Tropical forests prevent the climate warming by storing carbon in their trees and cooling air when water evaporates from their leaves
24 March 2022
Tropical forests cool the planet by over 1°C – a finding that highlights the importance of protecting and reforesting equatorial regions.
Forests can affect local and global climates in a variety of ways, notably by taking in carbon from the atmosphere and locking it in trees and soil.
“But forests are not just carbon sponges,” says Deborah Lawrence at the University of Virginia. “Their biophysical structure interacts with the atmosphere and cools the surface of the Earth in other ways as well.”
These mechanisms include reflecting some sunlight back into space and evapotranspiration – when moisture within the tree is released as water vapour through leaves. The latter involves taking in heat from the nearby environment, so it cools the air surrounding a forest.
Irregularities in the surface formed by forest canopies also play a role. And finally, trees can produce chemicals known as biogenic volatile compounds, which also affect the climate.
Lawrence and her colleagues decided to investigate the local and global-scale climate effects of forests taking into account all of the ways in which they contribute to cooling, including their importance for locking away carbon in biomass. To do this, the team collected and analysed published data on the biophysical and carbon dioxide-absorbing effects of forests around the world.
They found that between 50 degrees north and south of the equator, forests have a global cooling effect of at least 1°C when both biophysical effects and carbon locking is considered. A third of this cooling can be attributed to biophysical mechanisms alone.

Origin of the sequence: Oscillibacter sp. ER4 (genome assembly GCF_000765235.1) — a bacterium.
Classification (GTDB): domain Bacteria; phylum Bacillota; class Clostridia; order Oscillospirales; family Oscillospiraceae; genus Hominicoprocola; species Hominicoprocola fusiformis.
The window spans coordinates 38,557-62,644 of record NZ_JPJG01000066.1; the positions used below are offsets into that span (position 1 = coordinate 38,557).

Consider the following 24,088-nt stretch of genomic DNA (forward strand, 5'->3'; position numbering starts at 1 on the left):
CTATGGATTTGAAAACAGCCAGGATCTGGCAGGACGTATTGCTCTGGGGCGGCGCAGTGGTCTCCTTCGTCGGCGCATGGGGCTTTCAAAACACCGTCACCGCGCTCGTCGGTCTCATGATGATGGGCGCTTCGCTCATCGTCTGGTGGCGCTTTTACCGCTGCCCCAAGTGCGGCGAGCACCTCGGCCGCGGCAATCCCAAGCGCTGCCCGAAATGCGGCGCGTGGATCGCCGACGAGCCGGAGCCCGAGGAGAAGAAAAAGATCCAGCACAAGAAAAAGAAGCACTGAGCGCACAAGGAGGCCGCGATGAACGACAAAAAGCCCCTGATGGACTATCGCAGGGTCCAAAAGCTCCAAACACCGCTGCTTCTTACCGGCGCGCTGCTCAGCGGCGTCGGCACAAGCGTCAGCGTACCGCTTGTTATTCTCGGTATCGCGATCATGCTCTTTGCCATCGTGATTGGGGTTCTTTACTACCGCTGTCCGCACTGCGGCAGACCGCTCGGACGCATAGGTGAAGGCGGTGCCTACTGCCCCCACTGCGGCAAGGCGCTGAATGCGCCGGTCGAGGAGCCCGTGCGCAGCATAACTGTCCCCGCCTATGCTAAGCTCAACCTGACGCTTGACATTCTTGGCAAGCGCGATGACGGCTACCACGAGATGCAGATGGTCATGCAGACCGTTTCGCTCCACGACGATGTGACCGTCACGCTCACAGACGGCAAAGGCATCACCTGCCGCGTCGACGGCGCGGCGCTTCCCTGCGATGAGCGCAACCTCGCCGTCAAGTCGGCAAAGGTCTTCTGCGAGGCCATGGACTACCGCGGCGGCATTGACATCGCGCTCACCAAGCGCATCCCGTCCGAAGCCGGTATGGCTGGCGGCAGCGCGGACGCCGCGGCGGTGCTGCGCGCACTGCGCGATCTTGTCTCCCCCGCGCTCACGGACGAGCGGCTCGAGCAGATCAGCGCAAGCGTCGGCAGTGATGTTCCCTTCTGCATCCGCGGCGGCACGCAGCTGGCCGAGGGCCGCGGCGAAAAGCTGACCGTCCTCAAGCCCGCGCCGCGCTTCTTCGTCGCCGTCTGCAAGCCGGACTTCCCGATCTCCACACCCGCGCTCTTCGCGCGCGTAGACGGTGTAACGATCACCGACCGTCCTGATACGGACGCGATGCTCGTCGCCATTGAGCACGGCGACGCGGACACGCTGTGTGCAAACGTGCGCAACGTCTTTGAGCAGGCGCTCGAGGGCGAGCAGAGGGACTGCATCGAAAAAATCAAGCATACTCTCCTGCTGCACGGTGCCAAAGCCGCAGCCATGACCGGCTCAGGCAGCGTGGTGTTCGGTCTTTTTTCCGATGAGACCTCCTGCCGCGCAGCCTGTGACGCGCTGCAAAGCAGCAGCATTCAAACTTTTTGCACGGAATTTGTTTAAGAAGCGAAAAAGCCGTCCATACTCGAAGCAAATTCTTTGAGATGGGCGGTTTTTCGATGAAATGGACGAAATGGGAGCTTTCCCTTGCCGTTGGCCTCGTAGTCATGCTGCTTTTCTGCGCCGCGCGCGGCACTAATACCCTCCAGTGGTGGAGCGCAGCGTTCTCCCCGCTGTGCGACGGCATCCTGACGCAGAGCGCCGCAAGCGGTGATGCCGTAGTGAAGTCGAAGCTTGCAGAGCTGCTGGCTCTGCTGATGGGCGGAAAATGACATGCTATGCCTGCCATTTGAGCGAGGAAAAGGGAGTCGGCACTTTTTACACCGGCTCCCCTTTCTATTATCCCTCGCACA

Further north and south, however, the team found that significant deforestation would lead to net global cooling because the snow and ice that would be uncovered reflects more sunlight than forests.
“[Though] we don’t really think we’d ever get such a large-scale deforestation occurring in the boreal,” says Lawrence. “Those forests are also important for many other reasons, including limiting extreme weather.”
At a local level, the team found that forests can be crucial for minimising the effects of extreme heat, drought, storms and flooding, which are all projected to become more prevalent, says Lawrence.
“We certainly should be protecting forests, but we need to think of them as adaptation tools as well,” she says. “In a world without them, we would already be much hotter and much more miserable.”
Pep Canadell at the Global Carbon Project, an organisation that studies greenhouse gas emissions, says: “Overall, I found nothing surprising from the paper, which is not to say it is not very relevant and indeed has an important point, which is our current accounting methods focus only on greenhouse gases and leave aside biophysical changes which we know are important in changing the climate too.”
Journal reference: Frontiers in Forests and Global Change, DOI: 10.3389/ffgc.2022.756115
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